Area Forecast Discussion
Issued by NWS Grand Junction, CO

Home | Current Version | Previous Version | Graphics & Text | Print | Product List | Glossary On
Versions: 1 2 3 4 5 6 7 8 9 10 11 12 13 14 15 16 17 18 19 20 21 22 23 24 25 26 27 28 29 30 31 32 33 34 35
000
FXUS65 KGJT 181741
AFDGJT

Area Forecast Discussion
National Weather Service GRAND JUNCTION CO
1041 AM MST Mon Dec 18 2017

.SHORT TERM...(Today through Tuesday)
Issued at 238 AM MST Mon Dec 18 2017

Eastern Utah and western Colorado will be between systems in the
near term. Mid and high level moisture in northwest flow will
move over the area, especially north, generating clouds but no
precipitation. Moisture/clouds decrease tonight and Tuesday.
Expect temperatures to remain near persistence/above normal early
this week.

.LONG TERM...(Tuesday night through Sunday)
Issued at 238 AM MST Mon Dec 18 2017

Zonal flow will slowly turn southwesterly as we approach the
midweek timeframe as our well-advertised winter weather system
approaches from the west. Forecast guidance remains in excellent
agreement through the 0z model cycle and confidence is high that
most locations in eastern Utah and western Colorado will see at
least some snowfall in the Wednesday night-Thursday timeframe.
Light orographic precipitation will begin in the northern
mountains by sunset on Wednesday, with the bulk of the
precipitation falling along and just after the passage of a cold
front on Thursday morning.

The 700mb low pressure center looks to pass from Vernal through
Grand Junction and southward to the San Juans by Thursday
evening. The track of the 700mb low is typically quite influential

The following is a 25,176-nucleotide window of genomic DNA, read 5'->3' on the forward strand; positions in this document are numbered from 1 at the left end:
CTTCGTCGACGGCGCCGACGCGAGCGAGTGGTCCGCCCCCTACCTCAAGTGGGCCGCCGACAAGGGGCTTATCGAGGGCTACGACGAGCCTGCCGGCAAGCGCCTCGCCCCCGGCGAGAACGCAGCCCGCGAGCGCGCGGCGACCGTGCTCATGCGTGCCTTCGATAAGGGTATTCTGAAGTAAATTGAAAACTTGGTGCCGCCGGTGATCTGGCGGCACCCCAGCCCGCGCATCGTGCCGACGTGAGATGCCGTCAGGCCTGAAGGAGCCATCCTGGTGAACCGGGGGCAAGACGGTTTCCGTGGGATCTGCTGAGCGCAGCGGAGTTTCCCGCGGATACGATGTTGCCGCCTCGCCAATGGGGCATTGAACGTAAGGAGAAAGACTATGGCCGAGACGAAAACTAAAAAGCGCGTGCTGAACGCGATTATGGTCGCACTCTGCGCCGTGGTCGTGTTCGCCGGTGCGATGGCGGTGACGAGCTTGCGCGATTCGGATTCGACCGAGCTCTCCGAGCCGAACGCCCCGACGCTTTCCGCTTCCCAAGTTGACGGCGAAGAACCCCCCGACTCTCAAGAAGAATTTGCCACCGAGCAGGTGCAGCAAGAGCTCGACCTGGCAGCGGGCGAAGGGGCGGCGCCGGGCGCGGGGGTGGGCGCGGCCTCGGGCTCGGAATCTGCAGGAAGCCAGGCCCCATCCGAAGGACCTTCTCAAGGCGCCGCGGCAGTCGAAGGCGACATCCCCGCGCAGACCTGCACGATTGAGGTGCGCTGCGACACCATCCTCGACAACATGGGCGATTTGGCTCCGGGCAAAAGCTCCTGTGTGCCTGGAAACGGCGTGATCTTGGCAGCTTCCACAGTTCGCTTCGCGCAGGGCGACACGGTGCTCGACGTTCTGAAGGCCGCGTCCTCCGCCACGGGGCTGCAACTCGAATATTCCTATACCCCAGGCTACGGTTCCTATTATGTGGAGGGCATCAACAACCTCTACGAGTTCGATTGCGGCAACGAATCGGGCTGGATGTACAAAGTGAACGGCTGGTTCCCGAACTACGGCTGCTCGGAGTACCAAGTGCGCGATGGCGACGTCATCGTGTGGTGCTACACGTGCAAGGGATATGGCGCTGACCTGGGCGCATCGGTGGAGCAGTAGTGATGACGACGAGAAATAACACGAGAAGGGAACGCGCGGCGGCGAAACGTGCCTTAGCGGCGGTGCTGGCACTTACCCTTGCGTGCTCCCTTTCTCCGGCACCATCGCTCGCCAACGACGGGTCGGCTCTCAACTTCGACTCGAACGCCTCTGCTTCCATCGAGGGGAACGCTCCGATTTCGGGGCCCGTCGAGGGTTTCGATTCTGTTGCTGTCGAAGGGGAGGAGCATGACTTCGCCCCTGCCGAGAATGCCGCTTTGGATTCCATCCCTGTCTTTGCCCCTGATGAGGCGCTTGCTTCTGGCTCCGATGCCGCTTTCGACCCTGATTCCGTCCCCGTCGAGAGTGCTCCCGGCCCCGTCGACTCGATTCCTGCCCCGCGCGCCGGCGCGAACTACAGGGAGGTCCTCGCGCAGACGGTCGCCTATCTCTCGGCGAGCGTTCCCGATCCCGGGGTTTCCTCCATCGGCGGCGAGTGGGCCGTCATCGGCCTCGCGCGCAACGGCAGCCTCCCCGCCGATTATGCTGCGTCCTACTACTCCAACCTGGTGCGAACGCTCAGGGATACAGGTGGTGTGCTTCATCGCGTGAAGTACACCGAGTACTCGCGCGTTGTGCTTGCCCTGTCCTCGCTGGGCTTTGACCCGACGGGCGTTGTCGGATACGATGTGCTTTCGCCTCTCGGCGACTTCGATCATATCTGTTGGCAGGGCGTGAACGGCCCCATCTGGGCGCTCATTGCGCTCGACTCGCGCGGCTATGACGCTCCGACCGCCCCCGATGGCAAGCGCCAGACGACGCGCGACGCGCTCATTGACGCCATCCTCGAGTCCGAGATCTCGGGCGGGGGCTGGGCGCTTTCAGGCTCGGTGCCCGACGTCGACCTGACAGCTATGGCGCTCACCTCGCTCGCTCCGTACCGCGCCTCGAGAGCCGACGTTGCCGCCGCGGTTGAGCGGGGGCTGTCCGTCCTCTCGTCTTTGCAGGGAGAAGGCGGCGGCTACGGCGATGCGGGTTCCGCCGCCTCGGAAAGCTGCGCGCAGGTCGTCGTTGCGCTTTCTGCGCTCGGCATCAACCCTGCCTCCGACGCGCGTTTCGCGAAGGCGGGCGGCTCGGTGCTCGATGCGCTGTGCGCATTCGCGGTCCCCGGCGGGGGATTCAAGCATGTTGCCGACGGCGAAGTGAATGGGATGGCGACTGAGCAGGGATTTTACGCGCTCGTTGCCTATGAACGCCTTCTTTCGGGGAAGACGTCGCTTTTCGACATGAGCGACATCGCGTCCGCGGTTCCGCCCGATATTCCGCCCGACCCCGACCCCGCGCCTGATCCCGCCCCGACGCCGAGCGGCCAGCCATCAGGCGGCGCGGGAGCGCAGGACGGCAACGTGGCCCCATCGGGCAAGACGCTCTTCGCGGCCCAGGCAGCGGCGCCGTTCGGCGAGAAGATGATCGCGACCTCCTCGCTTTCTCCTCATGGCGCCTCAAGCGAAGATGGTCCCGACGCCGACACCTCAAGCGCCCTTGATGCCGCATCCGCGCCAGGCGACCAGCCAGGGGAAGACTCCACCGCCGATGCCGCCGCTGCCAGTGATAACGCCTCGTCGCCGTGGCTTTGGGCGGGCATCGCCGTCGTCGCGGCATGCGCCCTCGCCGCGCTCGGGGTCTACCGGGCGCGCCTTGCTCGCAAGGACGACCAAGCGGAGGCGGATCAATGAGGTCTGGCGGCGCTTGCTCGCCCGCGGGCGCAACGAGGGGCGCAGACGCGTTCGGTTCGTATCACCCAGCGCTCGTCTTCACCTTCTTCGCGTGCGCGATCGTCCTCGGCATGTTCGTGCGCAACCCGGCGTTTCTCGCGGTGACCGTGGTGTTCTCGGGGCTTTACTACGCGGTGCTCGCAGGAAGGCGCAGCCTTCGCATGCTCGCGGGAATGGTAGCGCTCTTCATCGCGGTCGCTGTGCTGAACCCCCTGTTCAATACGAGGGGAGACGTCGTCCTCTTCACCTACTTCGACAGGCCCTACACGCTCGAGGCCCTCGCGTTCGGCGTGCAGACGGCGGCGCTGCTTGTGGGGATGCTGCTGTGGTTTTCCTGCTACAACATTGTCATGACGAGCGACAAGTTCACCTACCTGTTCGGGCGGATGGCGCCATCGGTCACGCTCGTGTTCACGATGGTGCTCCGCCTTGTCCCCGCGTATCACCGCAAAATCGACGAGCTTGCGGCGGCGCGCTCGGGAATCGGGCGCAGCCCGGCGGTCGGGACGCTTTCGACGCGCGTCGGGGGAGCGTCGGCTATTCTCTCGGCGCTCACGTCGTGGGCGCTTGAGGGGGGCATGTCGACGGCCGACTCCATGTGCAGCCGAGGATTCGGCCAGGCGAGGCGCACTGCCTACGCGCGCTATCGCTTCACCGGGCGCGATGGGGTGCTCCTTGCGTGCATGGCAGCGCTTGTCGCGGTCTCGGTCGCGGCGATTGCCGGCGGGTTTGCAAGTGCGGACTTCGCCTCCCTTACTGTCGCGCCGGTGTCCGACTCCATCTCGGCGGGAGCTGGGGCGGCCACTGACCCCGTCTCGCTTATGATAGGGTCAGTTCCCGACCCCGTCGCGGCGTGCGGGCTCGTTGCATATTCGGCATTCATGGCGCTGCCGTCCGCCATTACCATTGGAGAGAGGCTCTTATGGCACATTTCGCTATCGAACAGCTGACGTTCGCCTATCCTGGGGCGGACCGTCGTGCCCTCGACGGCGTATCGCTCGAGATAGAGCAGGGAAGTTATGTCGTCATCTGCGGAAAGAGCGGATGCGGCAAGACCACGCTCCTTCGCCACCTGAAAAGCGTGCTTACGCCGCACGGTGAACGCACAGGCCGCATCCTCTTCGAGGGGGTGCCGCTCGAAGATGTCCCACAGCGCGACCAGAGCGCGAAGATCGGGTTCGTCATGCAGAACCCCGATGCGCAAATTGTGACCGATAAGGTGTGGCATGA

to snow prospects in the lower valleys of western Colorado,
including the Grand Junction-Montrose corridor. As winds in the
lower third of the column decrease, the impact of downslope flow
is minimized and snowfall accumulation chances generally increase
in many valleys. Additionally, frontogenetic forcing will be
maximized just ahead of the center of the 700mb low. It is for
these reasons that some value can be added to deterministic model
forecasts, which only indicate a few hundredths of an inch of QPF
in the lower valleys of the western slope. Some potential does
exist for a bit more than that, perhaps a few tenths of an inch,
which would equate to Advisory-level snowfalls in the 2-4 inch
range. While confidence is high in the overall storm, exact storm
totals are medium- confidence for now. All mountain zones should
do well with this event, especially considering the potential for
excellent snow ratios as 700mb temperatures crash into the -10C
to -20 range. High confidence exists for at least 6" of snow in
all ranges of western Colorado and eastern Utah, with higher
totals possible in the central and northern mountains.

Precipitation should come to an end around midnight Thursday
night/Friday morning in the central and southern mountains as
this system departs to the east. After a dry day on Friday, the
next trough will dive quickly southward and spread orographic
snows into the eastern Uintas northern Colorado ranges by Friday
evening. Strong northwesterly flow will result in another shot of
accumulating snow in the mountains, however confidence is low in
exact totals due to wide variations in run-to-run QPF totals. With
another strong frontal passage, there will be another chance for
some snow in the valleys as well, however guidance has not been
quite as robust on low- level moisture compared to the Thursday
event.

&&

.AVIATION...(For the 18Z TAFS through 18Z Tuesday afternoon)
Issued at 1041 AM MST Mon Dec 18 2017

High clouds will increase across the region, more prevalent north
of KTEX, KMTJ, and KGUC with light, terrain-driven winds over the
next 24 hours. VFR conditions will prevail with no precipitation
expected.

&&

.GJT WATCHES/WARNINGS/ADVISORIES...
CO...None.
UT...None.
&&

$$

SHORT TERM...NL
LONG TERM...MAC
AVIATION...MDA



USA.gov is the U.S. government's official web portal to all federal, state and local government web resources and services.